4th Floor Makerspace at the Chattanooga Public Library, Photos by Hacker Medias
A Space for Entrepreneurs
Public makerspaces, like the 4th Floor Makerspace at the Chattanooga Public Library, offer creatives a space to work on everything from marketing graphics to physical products. “As a makerspace in a public library, we cater to anyone who walks through our doors,” Varnell shares. Within the 4th Floor Makerspace, a 12,000-square-foot workshop, visitors can access specialized equipment for work or for play. A startup business can create large storefront displays with the vinyl cutters, a college student can print full-size posters to decorate their dorm, and a kid can use the 3D printer to create a unique toy. All of this can be done for a fraction of the price they would pay elsewhere, as the majority of these services are available at the library for just the cost of materials.
Between software, equipment, rental spaces, and more, the average cost of starting a small business ranges from $35,000-$105,000 in the first year. Since the majority of entrepreneurs have to foot these bills on their own, those who don’t have the funds on hand will have great difficulty finding success – even with outstanding business ideas or talent.
Artists and small businesses are a huge part of what makes Chattanooga such a vibrant community, and makerspaces give them the tools to thrive. “Some of our favorite success stories include local photographer Andy Ramirez who uses our Adobe Suite to edit his photos, our large format printer for his prints, and our large working space to frame his work for exhibitions around Chattanooga,” Varnell shares. From storefront displays to merchandise, goods made at the 4th Floor Makerspace can be found throughout our city, and a number of local businesses exist today because they had access to the space at the start.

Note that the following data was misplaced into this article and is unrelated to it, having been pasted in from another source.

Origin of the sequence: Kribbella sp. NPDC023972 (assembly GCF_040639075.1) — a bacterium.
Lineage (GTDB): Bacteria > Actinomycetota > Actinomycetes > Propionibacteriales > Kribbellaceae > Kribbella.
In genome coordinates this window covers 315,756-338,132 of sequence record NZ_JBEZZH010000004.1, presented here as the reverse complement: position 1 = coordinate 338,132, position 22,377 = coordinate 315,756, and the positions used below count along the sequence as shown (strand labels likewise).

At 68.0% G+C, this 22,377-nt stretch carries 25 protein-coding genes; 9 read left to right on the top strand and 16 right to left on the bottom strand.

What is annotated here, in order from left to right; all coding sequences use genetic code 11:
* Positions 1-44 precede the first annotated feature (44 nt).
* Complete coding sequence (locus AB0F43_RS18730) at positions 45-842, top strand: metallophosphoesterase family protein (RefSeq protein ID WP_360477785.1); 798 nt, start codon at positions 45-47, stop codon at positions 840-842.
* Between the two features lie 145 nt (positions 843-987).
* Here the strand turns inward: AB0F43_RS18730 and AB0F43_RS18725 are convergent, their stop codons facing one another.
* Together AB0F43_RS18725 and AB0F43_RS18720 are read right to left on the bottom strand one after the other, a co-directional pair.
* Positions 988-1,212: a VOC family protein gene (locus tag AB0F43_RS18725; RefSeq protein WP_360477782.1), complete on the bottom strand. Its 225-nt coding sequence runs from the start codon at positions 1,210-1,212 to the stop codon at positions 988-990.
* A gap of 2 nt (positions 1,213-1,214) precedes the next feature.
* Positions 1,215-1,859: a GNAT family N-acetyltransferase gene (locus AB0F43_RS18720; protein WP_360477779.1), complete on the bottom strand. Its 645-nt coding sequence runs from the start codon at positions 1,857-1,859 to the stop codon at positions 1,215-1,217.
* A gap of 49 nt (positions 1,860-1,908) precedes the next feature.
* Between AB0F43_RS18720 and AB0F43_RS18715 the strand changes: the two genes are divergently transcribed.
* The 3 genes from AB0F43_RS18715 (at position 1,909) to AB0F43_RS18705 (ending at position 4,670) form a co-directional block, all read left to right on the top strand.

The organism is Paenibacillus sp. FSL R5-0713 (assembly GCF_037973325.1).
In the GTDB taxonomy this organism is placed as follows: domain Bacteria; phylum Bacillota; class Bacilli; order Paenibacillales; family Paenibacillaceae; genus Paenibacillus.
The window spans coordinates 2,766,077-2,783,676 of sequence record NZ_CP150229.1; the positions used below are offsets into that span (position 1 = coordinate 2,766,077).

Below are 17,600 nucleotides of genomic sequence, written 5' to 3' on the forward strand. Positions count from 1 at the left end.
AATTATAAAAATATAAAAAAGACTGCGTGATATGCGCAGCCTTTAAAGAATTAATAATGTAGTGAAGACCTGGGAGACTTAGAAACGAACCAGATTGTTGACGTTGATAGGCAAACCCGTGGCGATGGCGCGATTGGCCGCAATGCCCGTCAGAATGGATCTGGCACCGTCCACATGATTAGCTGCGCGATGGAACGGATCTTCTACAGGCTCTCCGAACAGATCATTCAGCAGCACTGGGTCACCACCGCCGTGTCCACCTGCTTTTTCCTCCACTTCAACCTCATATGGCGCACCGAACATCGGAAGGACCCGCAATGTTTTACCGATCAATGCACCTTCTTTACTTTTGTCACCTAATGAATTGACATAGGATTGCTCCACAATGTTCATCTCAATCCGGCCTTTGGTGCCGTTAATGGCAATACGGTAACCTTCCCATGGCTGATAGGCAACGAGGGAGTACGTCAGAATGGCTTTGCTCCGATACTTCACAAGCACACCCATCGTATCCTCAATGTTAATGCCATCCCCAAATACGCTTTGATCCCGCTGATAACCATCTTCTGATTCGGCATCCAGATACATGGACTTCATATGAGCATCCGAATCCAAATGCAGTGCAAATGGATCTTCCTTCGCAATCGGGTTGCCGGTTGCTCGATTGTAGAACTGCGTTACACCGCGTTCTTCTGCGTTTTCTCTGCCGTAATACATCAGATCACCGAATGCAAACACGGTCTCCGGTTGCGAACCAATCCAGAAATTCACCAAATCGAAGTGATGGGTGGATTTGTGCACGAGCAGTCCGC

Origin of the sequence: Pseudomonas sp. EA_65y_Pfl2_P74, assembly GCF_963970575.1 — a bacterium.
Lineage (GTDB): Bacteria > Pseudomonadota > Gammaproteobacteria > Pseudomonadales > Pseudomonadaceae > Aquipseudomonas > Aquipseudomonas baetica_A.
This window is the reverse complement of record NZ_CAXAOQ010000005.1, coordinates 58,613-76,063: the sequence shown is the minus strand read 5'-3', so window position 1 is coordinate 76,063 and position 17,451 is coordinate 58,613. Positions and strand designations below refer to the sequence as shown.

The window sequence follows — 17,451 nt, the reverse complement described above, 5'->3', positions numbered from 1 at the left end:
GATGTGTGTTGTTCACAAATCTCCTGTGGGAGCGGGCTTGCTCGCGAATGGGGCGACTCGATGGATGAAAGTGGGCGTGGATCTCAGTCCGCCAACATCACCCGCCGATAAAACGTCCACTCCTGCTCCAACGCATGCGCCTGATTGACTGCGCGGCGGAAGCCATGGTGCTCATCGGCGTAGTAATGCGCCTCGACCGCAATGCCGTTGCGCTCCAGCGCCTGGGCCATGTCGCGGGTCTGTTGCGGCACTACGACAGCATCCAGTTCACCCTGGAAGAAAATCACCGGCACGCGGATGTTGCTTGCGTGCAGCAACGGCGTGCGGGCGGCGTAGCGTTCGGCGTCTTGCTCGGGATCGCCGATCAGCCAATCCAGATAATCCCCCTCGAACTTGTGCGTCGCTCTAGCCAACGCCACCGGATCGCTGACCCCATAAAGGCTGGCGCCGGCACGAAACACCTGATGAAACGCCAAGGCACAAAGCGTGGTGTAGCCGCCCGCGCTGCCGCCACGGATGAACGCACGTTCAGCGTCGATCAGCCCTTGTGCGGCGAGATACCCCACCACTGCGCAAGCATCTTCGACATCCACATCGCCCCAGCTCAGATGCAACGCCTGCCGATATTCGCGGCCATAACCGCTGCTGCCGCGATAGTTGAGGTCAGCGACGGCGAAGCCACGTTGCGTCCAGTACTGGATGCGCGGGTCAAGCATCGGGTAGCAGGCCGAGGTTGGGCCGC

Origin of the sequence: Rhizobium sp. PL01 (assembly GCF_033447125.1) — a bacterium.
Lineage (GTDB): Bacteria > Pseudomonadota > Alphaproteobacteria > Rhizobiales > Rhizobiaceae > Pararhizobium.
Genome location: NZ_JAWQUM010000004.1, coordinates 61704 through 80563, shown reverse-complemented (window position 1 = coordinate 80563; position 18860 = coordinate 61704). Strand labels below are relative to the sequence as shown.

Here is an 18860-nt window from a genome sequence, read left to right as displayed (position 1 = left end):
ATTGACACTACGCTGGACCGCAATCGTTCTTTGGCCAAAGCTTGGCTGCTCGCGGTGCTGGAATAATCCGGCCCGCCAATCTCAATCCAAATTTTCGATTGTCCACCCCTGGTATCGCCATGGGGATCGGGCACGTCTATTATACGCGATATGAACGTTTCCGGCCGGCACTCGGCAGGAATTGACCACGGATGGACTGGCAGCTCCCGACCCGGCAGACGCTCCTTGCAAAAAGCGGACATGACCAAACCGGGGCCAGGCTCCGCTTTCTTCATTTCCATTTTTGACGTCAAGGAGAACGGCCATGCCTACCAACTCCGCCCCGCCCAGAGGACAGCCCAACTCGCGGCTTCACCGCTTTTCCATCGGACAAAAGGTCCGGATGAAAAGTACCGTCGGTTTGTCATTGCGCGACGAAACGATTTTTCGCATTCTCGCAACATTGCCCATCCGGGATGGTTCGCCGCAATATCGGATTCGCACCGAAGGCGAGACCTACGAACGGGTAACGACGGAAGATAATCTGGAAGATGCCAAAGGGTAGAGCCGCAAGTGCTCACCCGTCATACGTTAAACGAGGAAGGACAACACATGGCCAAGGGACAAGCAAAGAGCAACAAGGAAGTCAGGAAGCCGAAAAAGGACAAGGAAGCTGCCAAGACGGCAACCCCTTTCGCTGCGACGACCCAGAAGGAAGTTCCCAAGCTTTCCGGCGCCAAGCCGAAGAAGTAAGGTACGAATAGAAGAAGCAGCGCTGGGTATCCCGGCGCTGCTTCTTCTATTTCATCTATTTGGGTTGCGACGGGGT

“Last year, at the Chattanooga Pride Festival, I purchased a pair of earrings from an amazing, woman-owned local business called Hello Disco. Without knowing who I was, one of the owners shared that they started their business using the laser cutters on the 4th Floor of the downtown public library, and their business became so successful they were able to purchase their own laser cutter. I have never been more excited to tell someone who I was and where I worked!” Varnell recalls. “Seeing small businesses flourish and grow from the resources and services we provide to our community truly brings joy to all of us.”
“Makerspaces offer the public an affordable place to create works of art, marketing items, and other small business materials, ensuring that everyone in the community has the opportunity to create their own future.” – Crissy Varnell, 4th Floor Makerspace